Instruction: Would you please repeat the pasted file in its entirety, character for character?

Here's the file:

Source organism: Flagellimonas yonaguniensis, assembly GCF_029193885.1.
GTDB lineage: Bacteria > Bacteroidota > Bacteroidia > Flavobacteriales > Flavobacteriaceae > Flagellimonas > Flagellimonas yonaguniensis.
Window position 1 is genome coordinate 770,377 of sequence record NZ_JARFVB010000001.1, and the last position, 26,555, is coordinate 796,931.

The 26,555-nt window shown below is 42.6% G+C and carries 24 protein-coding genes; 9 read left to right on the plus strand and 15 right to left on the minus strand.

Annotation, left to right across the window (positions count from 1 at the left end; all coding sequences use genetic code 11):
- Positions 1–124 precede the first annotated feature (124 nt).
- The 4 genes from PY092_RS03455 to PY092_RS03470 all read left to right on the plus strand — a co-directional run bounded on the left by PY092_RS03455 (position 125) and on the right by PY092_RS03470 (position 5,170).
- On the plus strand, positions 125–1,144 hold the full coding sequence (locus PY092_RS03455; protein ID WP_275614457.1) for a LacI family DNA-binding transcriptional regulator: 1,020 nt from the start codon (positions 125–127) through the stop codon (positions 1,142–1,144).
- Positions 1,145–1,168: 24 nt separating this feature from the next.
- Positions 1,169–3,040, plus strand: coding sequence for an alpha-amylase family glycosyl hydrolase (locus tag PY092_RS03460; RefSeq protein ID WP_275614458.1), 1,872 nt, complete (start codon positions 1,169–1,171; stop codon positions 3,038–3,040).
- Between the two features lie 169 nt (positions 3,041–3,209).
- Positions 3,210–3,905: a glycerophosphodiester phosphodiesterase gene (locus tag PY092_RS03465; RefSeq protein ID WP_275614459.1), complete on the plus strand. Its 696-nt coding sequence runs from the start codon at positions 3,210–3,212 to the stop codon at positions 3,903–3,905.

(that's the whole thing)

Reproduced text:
Source organism: Flagellimonas yonaguniensis, assembly GCF_029193885.1.
GTDB lineage: Bacteria > Bacteroidota > Bacteroidia > Flavobacteriales > Flavobacteriaceae > Flagellimonas > Flagellimonas yonaguniensis.
Window position 1 is genome coordinate 770,377 of sequence record NZ_JARFVB010000001.1, and the last position, 26,555, is coordinate 796,931.

The 26,555-nt window shown below is 42.6% G+C and carries 24 protein-coding genes; 9 read left to right on the plus strand and 15 right to left on the minus strand.

Annotation, left to right across the window (positions count from 1 at the left end; all coding sequences use genetic code 11):
- Positions 1–124 precede the first annotated feature (124 nt).
- The 4 genes from PY092_RS03455 to PY092_RS03470 all read left to right on the plus strand — a co-directional run bounded on the left by PY092_RS03455 (position 125) and on the right by PY092_RS03470 (position 5,170).
- On the plus strand, positions 125–1,144 hold the full coding sequence (locus PY092_RS03455; protein ID WP_275614457.1) for a LacI family DNA-binding transcriptional regulator: 1,020 nt from the start codon (positions 125–127) through the stop codon (positions 1,142–1,144).
- Positions 1,145–1,168: 24 nt separating this feature from the next.
- Positions 1,169–3,040, plus strand: coding sequence for an alpha-amylase family glycosyl hydrolase (locus tag PY092_RS03460; RefSeq protein ID WP_275614458.1), 1,872 nt, complete (start codon positions 1,169–1,171; stop codon positions 3,038–3,040).
- Between the two features lie 169 nt (positions 3,041–3,209).
- Positions 3,210–3,905: a glycerophosphodiester phosphodiesterase gene (locus tag PY092_RS03465; RefSeq protein ID WP_275614459.1), complete on the plus strand. Its 696-nt coding sequence runs from the start codon at positions 3,210–3,212 to the stop codon at positions 3,903–3,905.